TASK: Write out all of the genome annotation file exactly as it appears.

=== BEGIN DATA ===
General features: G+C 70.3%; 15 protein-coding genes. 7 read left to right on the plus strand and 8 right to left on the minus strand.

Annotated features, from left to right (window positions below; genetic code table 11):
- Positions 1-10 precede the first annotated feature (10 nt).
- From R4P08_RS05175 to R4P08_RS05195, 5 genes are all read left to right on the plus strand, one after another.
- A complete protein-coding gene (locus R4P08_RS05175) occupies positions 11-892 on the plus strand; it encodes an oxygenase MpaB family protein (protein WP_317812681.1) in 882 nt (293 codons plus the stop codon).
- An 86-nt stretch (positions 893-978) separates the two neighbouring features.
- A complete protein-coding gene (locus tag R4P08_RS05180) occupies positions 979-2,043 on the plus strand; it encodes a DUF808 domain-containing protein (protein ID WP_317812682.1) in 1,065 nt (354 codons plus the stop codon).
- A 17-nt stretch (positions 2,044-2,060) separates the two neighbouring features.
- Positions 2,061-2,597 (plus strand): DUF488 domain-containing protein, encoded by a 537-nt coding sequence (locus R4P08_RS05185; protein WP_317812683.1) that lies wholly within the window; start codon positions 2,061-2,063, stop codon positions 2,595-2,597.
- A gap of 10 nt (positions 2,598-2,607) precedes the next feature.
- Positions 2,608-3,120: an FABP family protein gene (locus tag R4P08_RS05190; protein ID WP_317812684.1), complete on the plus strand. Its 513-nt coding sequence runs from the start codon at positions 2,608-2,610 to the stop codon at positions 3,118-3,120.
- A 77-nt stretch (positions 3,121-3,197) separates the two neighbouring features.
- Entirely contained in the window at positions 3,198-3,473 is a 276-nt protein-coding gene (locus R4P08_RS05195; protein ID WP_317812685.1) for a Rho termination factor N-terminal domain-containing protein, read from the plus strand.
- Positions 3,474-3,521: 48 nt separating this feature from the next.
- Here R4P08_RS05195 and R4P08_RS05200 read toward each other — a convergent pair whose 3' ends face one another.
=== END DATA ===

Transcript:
General features: G+C 70.3%; 15 protein-coding genes. 7 read left to right on the plus strand and 8 right to left on the minus strand.

Annotated features, from left to right (window positions below; genetic code table 11):
- Positions 1-10 precede the first annotated feature (10 nt).
- From R4P08_RS05175 to R4P08_RS05195, 5 genes are all read left to right on the plus strand, one after another.
- A complete protein-coding gene (locus R4P08_RS05175) occupies positions 11-892 on the plus strand; it encodes an oxygenase MpaB family protein (protein WP_317812681.1) in 882 nt (293 codons plus the stop codon).
- An 86-nt stretch (positions 893-978) separates the two neighbouring features.
- A complete protein-coding gene (locus tag R4P08_RS05180) occupies positions 979-2,043 on the plus strand; it encodes a DUF808 domain-containing protein (protein ID WP_317812682.1) in 1,065 nt (354 codons plus the stop codon).
- A 17-nt stretch (positions 2,044-2,060) separates the two neighbouring features.
- Positions 2,061-2,597 (plus strand): DUF488 domain-containing protein, encoded by a 537-nt coding sequence (locus R4P08_RS05185; protein WP_317812683.1) that lies wholly within the window; start codon positions 2,061-2,063, stop codon positions 2,595-2,597.
- A gap of 10 nt (positions 2,598-2,607) precedes the next feature.
- Positions 2,608-3,120: an FABP family protein gene (locus tag R4P08_RS05190; protein ID WP_317812684.1), complete on the plus strand. Its 513-nt coding sequence runs from the start codon at positions 2,608-2,610 to the stop codon at positions 3,118-3,120.
- A 77-nt stretch (positions 3,121-3,197) separates the two neighbouring features.
- Entirely contained in the window at positions 3,198-3,473 is a 276-nt protein-coding gene (locus R4P08_RS05195; protein ID WP_317812685.1) for a Rho termination factor N-terminal domain-containing protein, read from the plus strand.
- Positions 3,474-3,521: 48 nt separating this feature from the next.
- Here R4P08_RS05195 and R4P08_RS05200 read toward each other — a convergent pair whose 3' ends face one another.